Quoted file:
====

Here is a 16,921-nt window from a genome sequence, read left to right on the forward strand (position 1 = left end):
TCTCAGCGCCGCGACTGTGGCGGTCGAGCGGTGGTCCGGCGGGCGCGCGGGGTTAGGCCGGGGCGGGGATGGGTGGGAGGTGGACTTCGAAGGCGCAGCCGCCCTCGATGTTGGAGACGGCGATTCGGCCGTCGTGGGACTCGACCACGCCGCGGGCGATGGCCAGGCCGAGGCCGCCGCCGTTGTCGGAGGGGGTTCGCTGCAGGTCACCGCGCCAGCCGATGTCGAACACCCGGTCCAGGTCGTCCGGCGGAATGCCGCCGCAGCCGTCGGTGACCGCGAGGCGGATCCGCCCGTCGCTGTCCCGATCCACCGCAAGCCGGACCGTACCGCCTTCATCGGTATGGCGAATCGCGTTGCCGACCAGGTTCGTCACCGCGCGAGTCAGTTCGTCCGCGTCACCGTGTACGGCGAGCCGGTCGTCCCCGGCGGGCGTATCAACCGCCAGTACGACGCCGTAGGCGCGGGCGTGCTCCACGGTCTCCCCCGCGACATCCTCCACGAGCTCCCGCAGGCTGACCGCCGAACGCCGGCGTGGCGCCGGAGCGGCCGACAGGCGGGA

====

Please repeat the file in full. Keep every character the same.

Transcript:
Here is a 16,921-nt window from a genome sequence, read left to right on the forward strand (position 1 = left end):
TCTCAGCGCCGCGACTGTGGCGGTCGAGCGGTGGTCCGGCGGGCGCGCGGGGTTAGGCCGGGGCGGGGATGGGTGGGAGGTGGACTTCGAAGGCGCAGCCGCCCTCGATGTTGGAGACGGCGATTCGGCCGTCGTGGGACTCGACCACGCCGCGGGCGATGGCCAGGCCGAGGCCGCCGCCGTTGTCGGAGGGGGTTCGCTGCAGGTCACCGCGCCAGCCGATGTCGAACACCCGGTCCAGGTCGTCCGGCGGAATGCCGCCGCAGCCGTCGGTGACCGCGAGGCGGATCCGCCCGTCGCTGTCCCGATCCACCGCAAGCCGGACCGTACCGCCTTCATCGGTATGGCGAATCGCGTTGCCGACCAGGTTCGTCACCGCGCGAGTCAGTTCGTCCGCGTCACCGTGTACGGCGAGCCGGTCGTCCCCGGCGGGCGTATCAACCGCCAGTACGACGCCGTAGGCGCGGGCGTGCTCCACGGTCTCCCCCGCGACATCCTCCACGAGCTCCCGCAGGCTGACCGCCGAACGCCGGCGTGGCGCCGGAGCGGCCGACAGGCGGGA